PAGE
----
Date of Award
Honors Thesis (Open Access)
Colby College. Economics Dept.
In this paper, I examine institutional differences between countries and the effect that those differences have on FDI flows using data from 193 countries and ten institutional indicators from the Index of Economic Freedom. I find a statistically significant result for five institutional distance variables. My results also support existing literature that claims that strong institutions increase FDI flows. I found that strong institutions are negatively associated with FDI inflows to low income countries, with the exception of trade and natural resources, suggesting that firms are investing in low income countries for natural resources and cheap production that can be exported efficiently. For middle income and high income countries, strong institutions are positively associated with FDI; however, for middle income countries, governance and regulation are important and for high income countries financial markets and capital mobility are more important. I also found that institutions are especially important determinants of FDI for countries in Europe, Latin America, and Sub-Saharan Africa.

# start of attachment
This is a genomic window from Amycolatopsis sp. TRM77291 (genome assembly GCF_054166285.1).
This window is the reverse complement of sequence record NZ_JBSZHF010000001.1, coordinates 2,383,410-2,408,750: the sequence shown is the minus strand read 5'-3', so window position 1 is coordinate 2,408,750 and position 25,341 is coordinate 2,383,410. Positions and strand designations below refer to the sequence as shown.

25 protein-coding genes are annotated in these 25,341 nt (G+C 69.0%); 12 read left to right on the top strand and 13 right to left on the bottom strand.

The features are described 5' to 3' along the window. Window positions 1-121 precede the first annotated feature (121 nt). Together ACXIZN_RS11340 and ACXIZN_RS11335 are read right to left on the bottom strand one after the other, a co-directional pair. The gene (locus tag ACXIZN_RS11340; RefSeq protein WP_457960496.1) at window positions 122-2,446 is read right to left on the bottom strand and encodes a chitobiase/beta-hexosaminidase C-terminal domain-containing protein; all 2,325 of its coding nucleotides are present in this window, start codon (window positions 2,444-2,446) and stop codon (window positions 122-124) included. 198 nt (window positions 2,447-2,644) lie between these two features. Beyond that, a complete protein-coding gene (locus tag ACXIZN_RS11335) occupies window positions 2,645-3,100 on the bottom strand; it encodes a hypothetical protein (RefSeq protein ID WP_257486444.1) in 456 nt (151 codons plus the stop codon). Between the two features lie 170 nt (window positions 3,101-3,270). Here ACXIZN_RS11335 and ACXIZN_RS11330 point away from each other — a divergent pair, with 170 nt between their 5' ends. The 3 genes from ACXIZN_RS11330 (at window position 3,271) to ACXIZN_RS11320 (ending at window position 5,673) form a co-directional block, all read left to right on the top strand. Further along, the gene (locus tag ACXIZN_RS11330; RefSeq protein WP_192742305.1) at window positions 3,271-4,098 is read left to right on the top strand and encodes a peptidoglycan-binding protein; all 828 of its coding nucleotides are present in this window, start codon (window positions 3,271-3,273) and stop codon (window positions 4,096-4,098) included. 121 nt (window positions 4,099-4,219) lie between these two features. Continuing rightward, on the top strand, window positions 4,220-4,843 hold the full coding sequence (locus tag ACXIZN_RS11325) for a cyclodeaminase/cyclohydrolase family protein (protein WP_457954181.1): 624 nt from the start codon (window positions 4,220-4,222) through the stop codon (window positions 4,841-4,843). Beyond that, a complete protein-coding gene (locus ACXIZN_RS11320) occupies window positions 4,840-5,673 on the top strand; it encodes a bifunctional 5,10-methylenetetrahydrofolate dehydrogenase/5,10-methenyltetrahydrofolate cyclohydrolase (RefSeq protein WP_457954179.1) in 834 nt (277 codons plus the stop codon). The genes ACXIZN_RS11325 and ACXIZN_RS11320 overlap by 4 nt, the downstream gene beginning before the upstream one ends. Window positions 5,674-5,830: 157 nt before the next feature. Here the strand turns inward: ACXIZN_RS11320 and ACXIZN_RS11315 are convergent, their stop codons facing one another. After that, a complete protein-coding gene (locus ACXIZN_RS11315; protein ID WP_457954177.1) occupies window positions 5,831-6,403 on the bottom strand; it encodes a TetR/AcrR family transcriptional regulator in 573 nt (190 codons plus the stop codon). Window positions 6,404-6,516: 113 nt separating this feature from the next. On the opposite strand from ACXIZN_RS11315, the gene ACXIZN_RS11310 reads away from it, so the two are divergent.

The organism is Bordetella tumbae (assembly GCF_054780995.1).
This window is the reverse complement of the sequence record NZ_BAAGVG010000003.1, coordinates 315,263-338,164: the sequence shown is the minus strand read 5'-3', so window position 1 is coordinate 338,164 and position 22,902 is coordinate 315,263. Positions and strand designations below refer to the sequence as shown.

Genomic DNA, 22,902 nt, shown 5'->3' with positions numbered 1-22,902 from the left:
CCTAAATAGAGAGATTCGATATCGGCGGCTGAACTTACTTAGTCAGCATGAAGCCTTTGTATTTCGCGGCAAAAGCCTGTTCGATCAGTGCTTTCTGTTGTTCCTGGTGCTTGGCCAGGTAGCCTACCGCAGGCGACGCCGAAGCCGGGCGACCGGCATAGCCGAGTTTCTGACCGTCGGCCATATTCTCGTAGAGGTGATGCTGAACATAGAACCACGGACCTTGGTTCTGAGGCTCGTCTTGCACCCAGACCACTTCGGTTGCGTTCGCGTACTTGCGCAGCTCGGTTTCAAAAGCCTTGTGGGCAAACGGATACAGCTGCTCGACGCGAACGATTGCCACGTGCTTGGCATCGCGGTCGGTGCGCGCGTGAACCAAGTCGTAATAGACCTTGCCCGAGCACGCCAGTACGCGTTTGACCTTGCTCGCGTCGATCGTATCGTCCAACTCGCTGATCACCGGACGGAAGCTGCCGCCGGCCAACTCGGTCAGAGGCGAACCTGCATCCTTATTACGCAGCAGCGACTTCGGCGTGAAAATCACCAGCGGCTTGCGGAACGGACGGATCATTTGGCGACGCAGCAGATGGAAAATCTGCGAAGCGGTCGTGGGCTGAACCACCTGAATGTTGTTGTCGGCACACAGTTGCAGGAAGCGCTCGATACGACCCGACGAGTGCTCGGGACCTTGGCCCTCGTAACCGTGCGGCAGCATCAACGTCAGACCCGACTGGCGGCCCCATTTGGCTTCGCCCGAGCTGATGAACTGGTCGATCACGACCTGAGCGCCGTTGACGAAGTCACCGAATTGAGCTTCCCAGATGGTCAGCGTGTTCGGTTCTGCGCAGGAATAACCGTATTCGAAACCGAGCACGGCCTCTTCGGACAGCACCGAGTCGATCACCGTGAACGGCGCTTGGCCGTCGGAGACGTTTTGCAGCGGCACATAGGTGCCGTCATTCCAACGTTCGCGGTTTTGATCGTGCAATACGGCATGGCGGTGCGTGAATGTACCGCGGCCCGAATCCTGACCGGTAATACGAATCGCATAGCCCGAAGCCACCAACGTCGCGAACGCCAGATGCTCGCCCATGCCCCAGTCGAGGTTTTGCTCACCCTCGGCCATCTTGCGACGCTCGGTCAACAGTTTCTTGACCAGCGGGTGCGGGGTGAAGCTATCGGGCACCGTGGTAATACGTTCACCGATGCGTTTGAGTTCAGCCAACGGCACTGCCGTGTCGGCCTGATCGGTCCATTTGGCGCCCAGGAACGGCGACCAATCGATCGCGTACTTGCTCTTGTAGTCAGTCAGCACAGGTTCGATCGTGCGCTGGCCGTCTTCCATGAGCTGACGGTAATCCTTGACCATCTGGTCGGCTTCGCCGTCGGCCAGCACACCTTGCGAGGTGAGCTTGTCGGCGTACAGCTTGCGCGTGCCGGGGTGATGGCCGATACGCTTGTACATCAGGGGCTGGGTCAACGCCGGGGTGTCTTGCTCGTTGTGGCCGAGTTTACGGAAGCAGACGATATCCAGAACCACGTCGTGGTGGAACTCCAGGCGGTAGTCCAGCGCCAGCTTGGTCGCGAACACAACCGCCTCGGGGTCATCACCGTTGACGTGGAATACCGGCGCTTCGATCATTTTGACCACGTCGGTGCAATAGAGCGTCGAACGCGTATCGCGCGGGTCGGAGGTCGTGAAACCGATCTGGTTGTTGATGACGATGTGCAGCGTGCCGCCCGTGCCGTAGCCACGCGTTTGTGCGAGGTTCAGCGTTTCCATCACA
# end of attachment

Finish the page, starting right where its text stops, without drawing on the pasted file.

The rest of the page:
FDI, institutions, distance, development, gravity, poisson
Recommended CitationCoffman, Charles, "Institutions, Distance, and Foreign Direct Investment" (2015). Honors Theses. Paper 779.
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